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ASU Electronic Theses and Dissertations


This collection includes most of the ASU Theses and Dissertations from 2011 to present. ASU Theses and Dissertations are available in downloadable PDF format; however, a small percentage of items are under embargo. Information about the dissertations/theses includes degree information, committee members, an abstract, supporting data or media.

In addition to the electronic theses found in the ASU Digital Repository, ASU Theses and Dissertations can be found in the ASU Library Catalog.

Dissertations and Theses granted by Arizona State University are archived and made available through a joint effort of the ASU Graduate College and the ASU Libraries. For more information or questions about this collection contact or visit the Digital Repository ETD Library Guide or contact the ASU Graduate College at gradformat@asu.edu.


This project is an institutional ethnography (Smith, 2005, 2006) that examines the lived experiences of nine second language (L2) writing teachers, specifically with regard to the interpersonal, material, and spatial relationships inherent in their work. Using interviews, focus groups, and a mapping heuristic for data collection, the study investigates the current culture of L2 writing that is (or is not) created within this specialized community of practice (Lave & Wenger, 1991) and the individual participant motivations as actors within a complex and dynamic network (Latour, 2007). Because findings from the study are relevant for a variety of fields and audiences, …

Contributors
O'Meara, Katherine Daily, Matsuda, Paul Kei, Rose, Shirley K, et al.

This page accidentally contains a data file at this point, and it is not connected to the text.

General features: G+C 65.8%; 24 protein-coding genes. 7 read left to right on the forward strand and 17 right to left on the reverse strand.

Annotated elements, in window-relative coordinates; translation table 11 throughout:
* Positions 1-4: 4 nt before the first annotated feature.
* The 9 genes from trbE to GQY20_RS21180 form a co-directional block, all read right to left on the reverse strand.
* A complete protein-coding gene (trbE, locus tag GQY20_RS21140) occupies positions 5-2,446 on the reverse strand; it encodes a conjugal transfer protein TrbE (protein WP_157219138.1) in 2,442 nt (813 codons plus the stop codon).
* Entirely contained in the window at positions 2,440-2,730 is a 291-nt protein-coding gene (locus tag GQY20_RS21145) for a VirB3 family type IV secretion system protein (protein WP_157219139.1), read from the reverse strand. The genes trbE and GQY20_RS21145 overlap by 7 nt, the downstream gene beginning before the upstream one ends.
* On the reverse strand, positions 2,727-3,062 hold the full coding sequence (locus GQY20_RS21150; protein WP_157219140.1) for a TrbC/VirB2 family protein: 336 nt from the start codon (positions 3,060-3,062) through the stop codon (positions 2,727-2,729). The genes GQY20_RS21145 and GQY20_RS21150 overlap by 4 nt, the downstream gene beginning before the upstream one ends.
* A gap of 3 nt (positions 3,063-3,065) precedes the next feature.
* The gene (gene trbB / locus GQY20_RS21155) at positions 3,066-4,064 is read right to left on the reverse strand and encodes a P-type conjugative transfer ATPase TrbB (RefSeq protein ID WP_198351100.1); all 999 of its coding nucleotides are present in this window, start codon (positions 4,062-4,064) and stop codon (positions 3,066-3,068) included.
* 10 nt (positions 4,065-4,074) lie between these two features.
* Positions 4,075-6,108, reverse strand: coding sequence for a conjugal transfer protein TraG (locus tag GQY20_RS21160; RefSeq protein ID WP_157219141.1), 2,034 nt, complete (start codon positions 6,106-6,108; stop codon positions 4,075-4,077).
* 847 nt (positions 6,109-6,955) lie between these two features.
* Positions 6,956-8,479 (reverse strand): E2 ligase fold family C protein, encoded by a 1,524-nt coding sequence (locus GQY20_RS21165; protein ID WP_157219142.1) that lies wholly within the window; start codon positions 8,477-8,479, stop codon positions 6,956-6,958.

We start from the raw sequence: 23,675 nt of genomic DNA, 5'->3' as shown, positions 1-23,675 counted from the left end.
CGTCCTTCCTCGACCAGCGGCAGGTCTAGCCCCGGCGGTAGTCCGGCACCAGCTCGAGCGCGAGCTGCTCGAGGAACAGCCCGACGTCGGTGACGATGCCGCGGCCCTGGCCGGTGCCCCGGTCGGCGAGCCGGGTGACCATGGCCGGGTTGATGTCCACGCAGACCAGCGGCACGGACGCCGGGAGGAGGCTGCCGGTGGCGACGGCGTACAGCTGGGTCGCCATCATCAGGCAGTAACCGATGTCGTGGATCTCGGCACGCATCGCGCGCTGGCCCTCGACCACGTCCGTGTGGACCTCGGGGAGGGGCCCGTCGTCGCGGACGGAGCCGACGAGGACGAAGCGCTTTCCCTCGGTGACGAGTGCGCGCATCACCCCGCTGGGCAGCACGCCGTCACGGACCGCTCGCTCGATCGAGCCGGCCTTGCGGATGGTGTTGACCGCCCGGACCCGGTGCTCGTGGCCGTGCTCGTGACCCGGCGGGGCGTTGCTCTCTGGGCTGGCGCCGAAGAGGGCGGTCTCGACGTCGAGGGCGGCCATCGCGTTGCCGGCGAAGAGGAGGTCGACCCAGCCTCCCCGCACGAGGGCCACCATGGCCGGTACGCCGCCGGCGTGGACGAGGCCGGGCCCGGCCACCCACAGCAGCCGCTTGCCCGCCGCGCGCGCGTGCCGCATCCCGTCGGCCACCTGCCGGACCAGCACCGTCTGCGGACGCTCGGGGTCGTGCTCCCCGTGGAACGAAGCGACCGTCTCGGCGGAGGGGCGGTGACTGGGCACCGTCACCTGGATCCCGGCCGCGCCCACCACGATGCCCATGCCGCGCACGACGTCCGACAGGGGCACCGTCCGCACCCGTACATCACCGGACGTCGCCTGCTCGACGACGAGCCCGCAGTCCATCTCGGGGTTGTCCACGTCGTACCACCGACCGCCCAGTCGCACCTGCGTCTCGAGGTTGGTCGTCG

Created Date
2016

Situated in the influx of Chinese students entering U.S. higher education and the L2 writing research growing interests in investigating learners’ experience to gain further insights into their emic perspectives on English literacy development, this dissertation argues that the identifying the beliefs as the underlying principle shaping and being shaped by our experience. In this dissertation, I propose a theoretical framework of beliefs and validates the framework by using it to examine multilingual writers’ learning experience in the context of First Year Composition. The framework advances a definition of beliefs and a framework demonstrating the relationship among three constructs—perception, attitude, …

Contributors
Yang, Yuching, Matsuda, Paul Kei, Matsuda, Aya, et al.
Created Date
2017

This project emphasizes a complex, holistic, and additive view of content knowledge in the Discipline of Writing, advocating for balanced and affirming scholarship and pedagogy rather than a competitive approach that leads to an epistemology of erasure. As a composite project, the introduction contextualizes three articles linked by their articulation of holistically and additively thinking for students and scholars in the discipline of writing, preparing the reader to see the rhetorical steps that I attempt to take in each article along these lines. Article 1, “The Collaborative Work of Composition,” uses Marxian language of production to highlight the complexities of …

Contributors
Fields, Gregg Dale, Rose, Shirley K, Hannah, Mark, et al.
Created Date
2019